It may remove the preju- of Christ Crucified; both dice of some, that in this alike set before our eyes I had the remarkable con- Christ Crucified; the piccurrence of Dr. Arnold 2. ture ordinarily, by aid of who was naturally biassed colour, sets forth His Sain quite a contrary direc- cred Form and Countenance, tion, yet was so alive to the and the Eyes which seem truthful impressions of hu- almost to look on those who look on Him, more vividly

man nature.

I do indeed think that it to the mind. Yet pictures is unwise and uncharitable of the Crucifixion are reneedlessly to go against even ceived and beheld by all mistaken prejudices. And with reverence and love; for this very purpose I sub- the Crucifix, with dread of stituted, as I said, the words some wrong design in it. a representation of Christ This feeling, although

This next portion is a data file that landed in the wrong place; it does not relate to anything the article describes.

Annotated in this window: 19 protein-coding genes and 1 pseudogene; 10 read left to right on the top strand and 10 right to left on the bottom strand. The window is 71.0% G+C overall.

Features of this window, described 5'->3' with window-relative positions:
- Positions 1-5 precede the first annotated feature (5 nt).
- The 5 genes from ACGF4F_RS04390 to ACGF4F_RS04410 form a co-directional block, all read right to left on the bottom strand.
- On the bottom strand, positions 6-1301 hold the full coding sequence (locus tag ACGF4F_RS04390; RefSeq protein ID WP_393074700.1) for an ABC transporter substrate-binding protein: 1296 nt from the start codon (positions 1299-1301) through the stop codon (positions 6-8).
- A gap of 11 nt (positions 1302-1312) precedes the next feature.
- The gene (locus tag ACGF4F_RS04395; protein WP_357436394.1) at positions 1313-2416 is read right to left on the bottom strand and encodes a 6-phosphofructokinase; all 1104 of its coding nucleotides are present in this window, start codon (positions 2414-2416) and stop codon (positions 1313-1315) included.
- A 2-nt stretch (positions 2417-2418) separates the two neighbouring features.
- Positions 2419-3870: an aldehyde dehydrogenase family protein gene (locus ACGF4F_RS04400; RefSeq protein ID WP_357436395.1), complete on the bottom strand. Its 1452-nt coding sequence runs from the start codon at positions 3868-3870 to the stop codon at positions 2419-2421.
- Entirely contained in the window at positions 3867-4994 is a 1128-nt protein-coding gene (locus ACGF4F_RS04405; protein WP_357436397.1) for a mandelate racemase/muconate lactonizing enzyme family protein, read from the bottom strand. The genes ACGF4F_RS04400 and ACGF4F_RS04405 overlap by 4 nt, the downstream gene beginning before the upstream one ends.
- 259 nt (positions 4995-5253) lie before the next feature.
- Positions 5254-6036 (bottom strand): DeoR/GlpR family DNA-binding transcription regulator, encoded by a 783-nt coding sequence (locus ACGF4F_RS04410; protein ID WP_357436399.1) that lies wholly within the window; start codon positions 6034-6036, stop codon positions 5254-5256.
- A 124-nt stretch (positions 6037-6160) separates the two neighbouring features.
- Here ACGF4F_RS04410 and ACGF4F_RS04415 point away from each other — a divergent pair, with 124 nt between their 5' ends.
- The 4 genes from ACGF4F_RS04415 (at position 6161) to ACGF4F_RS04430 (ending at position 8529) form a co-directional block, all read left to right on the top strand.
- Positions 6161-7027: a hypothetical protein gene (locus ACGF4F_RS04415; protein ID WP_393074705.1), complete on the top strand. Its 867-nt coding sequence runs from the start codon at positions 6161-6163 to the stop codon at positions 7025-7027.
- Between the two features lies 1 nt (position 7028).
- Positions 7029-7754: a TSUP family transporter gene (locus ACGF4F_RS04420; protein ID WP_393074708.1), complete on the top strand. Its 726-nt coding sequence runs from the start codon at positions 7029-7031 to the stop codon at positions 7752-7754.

2 Life of Dr. Arnold. (Quoted by Mr. Bennett, Letter to Lord J. Russell, p. 36, 37.) Dr. Arnold says, too broadly indeed, "the second commandment is in the letter utterly done away with by the fact of the Incarnation." This it is not, for worship would be forbidden now as then. But Dr. Arnold limits his words in the context (as I did myself) to the making to ourselves representations of Almighty God, although the language is somewhat crude. "God (he says) has sanctioned one conceivable similitude of Himself, when He declared Himself in the Person of Christ." He who had seen the Son in the Flesh had seen the Father; yet then, too, they saw only "the Form of a servant," which God the Son took, not His Invisible Godhead, nor any "similitude of the Father."

106 Worship of images alone forbidden by the Church.